WeWork Co-Founder Adam Neumann Has a Latest Crypto Project
WeWork Co-Founder Adam Neumann Has a Latest Crypto Project

  • Flowcarbon, Adam Neumann's new crypto business, makes its premiere.
  • Neumann is well-known in the crypto community as the founder of a company that went bankrupt in 2019.
  • The fundraising round included participation from Allegory Labs, RSE Ventures, and others.
Adam Neumann, co-founder of WeWork, is the driving force behind Flowcarbon, a new cryptocurrency endeavour. The crypto company said on Tuesday that it had raised $70 million from a group of investors led by Andreessen Horowitz. The project's efforts, according to Dana Gibber, chief executive officer of Flowcarbon, are a terrific financial mechanism that offers an incentive to reforest, rejuvenate, and conserve nature.

Neumann is a divisive character because of his involvement in WeWork in 2019, when it was disclosed that the company was losing money. WeWork filed Form S-1 for an initial public offering (IPO) of its shares in September 2019, and Neumann resigned as CEO. With his wife Rebekah, Dana Gibber, Ilan Stern, and Carolina Klatt, he founded Flowcarbon.

Neumann wants carbon credits to be stored on the blockchain. Making carbon credits easier to get and trade, on the other hand, does little to remedy the basic issue with carbon credits and offsets. The capacity to more easily exchange a damaged product does not make it any less defective.

It's unclear how Flowcarbon would improve the effectiveness or reliability of carbon offsets. The company also claims that the carbon credits that underpin their token have been certified, albeit it does not clarify how or whether its verification mechanism varies from the current carbon credit supply.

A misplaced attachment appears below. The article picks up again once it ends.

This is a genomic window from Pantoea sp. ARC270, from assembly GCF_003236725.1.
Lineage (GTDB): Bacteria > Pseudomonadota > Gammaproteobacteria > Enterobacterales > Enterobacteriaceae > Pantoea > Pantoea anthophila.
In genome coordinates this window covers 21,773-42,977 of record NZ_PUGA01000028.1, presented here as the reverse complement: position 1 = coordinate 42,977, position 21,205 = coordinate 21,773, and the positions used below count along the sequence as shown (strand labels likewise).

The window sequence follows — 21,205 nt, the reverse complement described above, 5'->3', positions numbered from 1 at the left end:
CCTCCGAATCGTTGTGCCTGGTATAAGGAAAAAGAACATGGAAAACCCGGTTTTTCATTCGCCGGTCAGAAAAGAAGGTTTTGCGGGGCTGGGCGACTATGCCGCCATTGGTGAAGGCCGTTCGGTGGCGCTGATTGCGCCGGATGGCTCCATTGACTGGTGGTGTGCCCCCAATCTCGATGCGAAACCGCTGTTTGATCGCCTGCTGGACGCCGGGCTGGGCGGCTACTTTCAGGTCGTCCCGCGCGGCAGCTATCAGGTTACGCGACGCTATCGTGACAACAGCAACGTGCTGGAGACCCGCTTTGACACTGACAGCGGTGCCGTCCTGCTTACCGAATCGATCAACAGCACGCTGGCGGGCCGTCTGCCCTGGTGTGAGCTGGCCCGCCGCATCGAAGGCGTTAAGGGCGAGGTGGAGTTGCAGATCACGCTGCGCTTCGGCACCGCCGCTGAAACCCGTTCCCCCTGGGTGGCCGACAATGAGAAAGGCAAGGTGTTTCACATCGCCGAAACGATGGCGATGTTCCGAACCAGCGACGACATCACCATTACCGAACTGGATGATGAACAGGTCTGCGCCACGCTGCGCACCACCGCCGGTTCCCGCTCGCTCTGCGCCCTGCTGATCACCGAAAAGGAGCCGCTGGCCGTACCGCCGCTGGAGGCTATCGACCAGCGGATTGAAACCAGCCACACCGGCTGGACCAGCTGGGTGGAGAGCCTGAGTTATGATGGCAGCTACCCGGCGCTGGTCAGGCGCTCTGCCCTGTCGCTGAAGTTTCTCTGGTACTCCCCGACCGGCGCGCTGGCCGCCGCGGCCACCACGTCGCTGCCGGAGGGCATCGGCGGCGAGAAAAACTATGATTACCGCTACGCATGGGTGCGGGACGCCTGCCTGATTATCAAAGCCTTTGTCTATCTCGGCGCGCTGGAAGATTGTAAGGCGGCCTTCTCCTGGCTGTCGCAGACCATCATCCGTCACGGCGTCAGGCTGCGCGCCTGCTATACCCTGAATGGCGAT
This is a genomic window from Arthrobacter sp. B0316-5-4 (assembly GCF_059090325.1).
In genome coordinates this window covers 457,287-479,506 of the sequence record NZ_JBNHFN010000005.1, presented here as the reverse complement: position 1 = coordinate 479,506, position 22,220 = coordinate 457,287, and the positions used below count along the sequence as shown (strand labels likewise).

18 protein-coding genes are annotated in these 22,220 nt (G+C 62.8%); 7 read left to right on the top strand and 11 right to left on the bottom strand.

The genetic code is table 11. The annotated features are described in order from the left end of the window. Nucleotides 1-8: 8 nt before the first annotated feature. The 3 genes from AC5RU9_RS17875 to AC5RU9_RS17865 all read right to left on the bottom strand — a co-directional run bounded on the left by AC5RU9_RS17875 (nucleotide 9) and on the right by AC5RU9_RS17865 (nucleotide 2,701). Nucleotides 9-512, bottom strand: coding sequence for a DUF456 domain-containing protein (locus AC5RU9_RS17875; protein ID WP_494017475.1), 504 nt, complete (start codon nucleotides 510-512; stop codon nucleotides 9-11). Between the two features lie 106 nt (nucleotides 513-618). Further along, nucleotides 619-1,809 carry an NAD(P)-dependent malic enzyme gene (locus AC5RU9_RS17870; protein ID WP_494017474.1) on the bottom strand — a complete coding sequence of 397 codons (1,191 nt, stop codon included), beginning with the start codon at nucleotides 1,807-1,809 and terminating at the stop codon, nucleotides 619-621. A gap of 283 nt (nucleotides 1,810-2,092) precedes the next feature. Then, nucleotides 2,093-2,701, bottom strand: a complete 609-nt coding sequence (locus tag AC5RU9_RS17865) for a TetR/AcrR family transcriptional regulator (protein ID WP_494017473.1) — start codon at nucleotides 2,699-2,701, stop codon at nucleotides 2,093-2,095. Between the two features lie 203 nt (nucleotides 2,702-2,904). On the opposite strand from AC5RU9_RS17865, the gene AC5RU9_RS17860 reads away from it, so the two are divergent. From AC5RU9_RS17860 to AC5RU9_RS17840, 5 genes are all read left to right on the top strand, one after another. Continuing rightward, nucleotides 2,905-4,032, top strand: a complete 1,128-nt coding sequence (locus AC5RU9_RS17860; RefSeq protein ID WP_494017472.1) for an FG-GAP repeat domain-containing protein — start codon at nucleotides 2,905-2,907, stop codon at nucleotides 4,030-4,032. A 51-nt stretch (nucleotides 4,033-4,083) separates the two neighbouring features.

Neumann started WeWork in 2010 to take advantage of the post-Great Recession real estate slump and began renting out small office spaces to small businesses and contractors. Many individuals concluded that this method was a risky gamble that would not pay off.

Neumann's new venture falls perfectly into the speculative investing category. A blockchain-based carbon credit monitoring tool isn't utterly useless. More countries are likely to implement or expand carbon credit programmes in the next decade or longer, and this is the type of international situation where, at least on the surface, a permissionless blockchain could be useful.

Flowcarbon's investment round included Allegory Labs, RSE Ventures, Sam and Ashley Levinson, RSE Ventures, Kevin Turen, and Invesco Private Capital. The token auction attracted Box Group, Celo Foundation, and Fifth Wall. The goal, according to the summary on the Flowcarbon website, is to make carbon credits voluntary while also boosting transparency, liquidity, and accessibility.